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What is the Previous Employer Safety Check
The Previous Employer Safety Check is an assessment of a truck driver’s past three-year safety record with previous employers, as required by the FMCSA.
Important Update 2023
Starting January 6, 2023, trucking employers will only use the Drug and Alcohol Clearinghouse to check if a potential driver has any outstanding drug or alcohol issues as per FMCSA rules.
The Importance of Safety Checks
Safety checks are essential for multiple reasons:
The FMCSA mandates carriers to investigate the past three years of an applicant’s driving record, ensuring they meet the standards set by regulations.
Knowing a potential hire’s safety history helps companies manage risks better. Understanding past incidents or violations can guide decisions on training or monitoring needs.
Cultivating Safety Culture
By making safety checks a norm, carriers send a clear message about the value they place on safety, influencing company culture and standards.
What Does the Process Involve?
When a driver applies to a new job, carriers must seek records from the applicant’s previous employers. This requires written consent from the driver. Employers are obligated to provide the records if asked, and the new employer must maintain these records for three years.
Information to Seek
The information typically includes:
- Any drug or alcohol violations.
- Accident history.
- Other safety-related incidents or violations.
It’s essential to note that while previous employers can report drug and alcohol violations, they can’t provide actual test results.
It’s critical that previous employers provide accurate and fair records. They should avoid sharing opinions or unverified incidents. A framework based on facts ensures that drivers are evaluated fairly.
Challenges and Solutions
While the process seems straightforward, it can face challenges:
Not all previous employers may keep detailed records or might be unreachable.
Different companies may have varied standards or definitions of safety violations.
To counter these challenges, it’s vital for carriers to:
- Have a clear and structured onboarding process.
- Use standardized forms and checklists.
- Educate hiring teams about the FMCSA regulations.
- Encourage a transparent dialogue with potential hires.
Regulation of Previous Employer Safety Checks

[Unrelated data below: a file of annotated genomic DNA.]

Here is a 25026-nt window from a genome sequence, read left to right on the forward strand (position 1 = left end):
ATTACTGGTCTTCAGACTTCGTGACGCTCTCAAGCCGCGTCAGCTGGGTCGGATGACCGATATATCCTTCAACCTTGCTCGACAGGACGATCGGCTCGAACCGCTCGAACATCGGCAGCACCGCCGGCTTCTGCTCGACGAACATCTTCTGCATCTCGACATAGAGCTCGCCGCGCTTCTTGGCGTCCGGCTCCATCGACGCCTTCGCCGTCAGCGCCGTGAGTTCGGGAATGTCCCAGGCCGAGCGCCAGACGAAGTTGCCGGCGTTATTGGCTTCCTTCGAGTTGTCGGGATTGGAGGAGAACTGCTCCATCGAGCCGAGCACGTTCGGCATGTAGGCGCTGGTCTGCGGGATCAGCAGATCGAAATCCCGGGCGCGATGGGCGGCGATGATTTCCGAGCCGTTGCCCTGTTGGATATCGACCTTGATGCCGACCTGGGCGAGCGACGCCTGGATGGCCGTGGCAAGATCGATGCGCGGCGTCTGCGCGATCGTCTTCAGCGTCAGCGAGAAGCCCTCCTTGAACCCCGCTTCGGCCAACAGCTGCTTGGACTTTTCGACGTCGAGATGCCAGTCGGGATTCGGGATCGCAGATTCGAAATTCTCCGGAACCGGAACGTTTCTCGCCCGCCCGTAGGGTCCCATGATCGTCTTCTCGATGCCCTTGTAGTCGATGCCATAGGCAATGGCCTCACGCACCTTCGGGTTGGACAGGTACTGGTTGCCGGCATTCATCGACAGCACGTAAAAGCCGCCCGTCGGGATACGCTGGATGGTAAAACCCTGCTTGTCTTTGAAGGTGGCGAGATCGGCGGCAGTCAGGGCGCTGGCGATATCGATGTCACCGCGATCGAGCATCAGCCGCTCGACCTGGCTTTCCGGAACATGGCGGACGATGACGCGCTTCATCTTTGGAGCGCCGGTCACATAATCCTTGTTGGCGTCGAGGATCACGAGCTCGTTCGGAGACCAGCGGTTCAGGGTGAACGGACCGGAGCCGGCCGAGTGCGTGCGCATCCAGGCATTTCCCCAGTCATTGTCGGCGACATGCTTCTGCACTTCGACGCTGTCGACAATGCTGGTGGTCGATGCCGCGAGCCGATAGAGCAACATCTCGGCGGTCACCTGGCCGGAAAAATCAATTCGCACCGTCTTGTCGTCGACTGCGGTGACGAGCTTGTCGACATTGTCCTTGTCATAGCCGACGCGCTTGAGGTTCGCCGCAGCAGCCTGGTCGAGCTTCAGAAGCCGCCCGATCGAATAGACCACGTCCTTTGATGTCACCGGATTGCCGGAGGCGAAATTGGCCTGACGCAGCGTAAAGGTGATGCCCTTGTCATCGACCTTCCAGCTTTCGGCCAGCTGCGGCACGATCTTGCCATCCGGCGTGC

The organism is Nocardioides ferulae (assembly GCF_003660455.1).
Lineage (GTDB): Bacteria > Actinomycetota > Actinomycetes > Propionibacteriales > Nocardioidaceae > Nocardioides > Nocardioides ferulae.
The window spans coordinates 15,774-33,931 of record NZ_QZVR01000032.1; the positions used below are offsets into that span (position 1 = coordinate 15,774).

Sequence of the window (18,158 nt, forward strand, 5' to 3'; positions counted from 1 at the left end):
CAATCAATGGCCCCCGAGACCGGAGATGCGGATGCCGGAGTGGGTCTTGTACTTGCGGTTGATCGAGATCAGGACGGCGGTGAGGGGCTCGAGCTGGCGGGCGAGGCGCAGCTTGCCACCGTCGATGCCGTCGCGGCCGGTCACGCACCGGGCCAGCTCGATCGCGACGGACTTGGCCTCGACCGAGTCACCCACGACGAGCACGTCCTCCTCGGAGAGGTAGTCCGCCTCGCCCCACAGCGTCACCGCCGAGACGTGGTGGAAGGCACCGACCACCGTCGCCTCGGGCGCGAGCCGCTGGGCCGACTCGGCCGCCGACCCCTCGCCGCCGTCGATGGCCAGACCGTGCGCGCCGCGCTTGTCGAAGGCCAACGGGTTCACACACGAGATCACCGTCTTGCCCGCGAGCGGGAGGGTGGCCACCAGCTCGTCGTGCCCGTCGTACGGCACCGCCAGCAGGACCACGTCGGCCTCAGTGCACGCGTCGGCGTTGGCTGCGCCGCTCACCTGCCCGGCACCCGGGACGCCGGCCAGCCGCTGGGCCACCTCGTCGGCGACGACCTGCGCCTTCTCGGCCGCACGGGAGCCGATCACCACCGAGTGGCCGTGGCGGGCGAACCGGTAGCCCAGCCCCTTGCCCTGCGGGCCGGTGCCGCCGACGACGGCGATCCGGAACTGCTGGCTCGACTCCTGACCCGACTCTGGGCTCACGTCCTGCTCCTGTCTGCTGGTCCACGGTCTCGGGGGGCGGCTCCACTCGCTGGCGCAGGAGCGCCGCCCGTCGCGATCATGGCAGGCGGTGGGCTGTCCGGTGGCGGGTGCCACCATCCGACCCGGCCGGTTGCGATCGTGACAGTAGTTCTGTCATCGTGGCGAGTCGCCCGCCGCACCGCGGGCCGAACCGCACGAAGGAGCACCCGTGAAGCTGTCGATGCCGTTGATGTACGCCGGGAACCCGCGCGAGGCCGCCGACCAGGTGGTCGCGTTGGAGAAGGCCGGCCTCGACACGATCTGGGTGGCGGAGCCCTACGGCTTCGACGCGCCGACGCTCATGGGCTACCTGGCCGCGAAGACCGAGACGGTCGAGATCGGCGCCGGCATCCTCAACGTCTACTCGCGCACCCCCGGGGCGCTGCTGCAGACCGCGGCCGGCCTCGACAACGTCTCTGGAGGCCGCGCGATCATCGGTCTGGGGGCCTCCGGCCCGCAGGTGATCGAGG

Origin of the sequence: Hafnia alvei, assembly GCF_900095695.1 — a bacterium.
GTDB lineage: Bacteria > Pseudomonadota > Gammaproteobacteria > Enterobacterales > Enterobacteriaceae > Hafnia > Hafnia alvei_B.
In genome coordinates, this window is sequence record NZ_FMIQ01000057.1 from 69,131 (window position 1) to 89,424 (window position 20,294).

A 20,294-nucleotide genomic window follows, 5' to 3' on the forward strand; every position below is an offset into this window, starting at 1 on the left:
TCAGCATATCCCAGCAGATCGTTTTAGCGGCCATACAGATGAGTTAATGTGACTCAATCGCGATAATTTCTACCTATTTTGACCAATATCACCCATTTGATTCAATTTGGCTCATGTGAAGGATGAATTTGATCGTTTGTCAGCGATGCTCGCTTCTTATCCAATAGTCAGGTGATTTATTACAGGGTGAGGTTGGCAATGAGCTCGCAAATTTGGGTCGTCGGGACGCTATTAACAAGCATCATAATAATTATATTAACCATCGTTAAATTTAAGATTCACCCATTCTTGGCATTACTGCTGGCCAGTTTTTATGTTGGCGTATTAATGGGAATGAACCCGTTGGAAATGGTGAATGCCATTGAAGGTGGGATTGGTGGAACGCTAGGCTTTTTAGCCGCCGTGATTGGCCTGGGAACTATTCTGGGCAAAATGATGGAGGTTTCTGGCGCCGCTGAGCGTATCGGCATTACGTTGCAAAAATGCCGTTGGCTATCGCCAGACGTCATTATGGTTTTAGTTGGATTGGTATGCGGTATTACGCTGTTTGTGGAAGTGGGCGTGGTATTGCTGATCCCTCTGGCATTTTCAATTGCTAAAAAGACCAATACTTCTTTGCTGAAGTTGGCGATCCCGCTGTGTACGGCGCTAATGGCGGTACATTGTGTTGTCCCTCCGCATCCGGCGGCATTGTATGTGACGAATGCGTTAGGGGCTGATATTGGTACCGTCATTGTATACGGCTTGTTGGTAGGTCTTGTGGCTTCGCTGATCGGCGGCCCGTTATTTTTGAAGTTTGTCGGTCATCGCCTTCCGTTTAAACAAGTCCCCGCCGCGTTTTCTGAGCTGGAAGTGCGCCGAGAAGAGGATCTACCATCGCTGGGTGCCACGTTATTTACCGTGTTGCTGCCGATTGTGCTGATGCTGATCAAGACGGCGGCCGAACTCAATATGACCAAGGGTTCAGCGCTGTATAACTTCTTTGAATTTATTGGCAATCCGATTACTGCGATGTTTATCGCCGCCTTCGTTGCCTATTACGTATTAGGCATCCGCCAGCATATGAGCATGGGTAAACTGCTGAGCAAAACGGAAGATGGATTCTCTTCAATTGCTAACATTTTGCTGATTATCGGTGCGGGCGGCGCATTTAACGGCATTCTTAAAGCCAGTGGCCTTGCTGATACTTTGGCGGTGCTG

The requirement for carriers to perform safety checks on potential hires is mandated by the FMCSA’s regulations, particularly under 49 CFR Part 391. This section of the Code of Federal Regulations deals with qualifications of drivers and longer combination vehicle (LCV) driver instructors. Specifically, Section 391.23 delineates the investigations and inquiries that carriers must undertake regarding a driver’s background.
As per 49 CFR 391.23, carriers are mandated to:
- Investigate the driver’s employment record for the past three years.
- Make inquiries to the driver’s previous employers about accident history, alcohol and drug violations, and other safety-related information.
- Obtain the driver’s driving record from every State in which the driver held a motor vehicle operator’s license or permit during the preceding three years.
- Have the driver complete a detailed application that covers the previous ten years of employment history.
Enforcement of the Regulation
Audits and Compliance Reviews
The FMCSA and its state partners regularly conduct compliance reviews and safety audits on carriers. During these reviews, they may check if the carriers are correctly following the stipulations of 49 CFR 391.23 by properly investigating the backgrounds of their drivers.
Penalties for Non-compliance
Carriers that fail to adhere to the regulation can face a range of penalties, from fines to being declared “unfit” to operate. The severity of the penalty often depends on the nature and frequency of the violation.
Driver’s Protection Rights
It’s essential to note that drivers have rights in this process too. Under the FMCSA regulations, previous employers must provide the information requested by the prospective employer within 30 days. Additionally, once the investigation is completed, drivers have the right to review the information provided by previous employers, request corrections, or rebut any information they believe to be incorrect.
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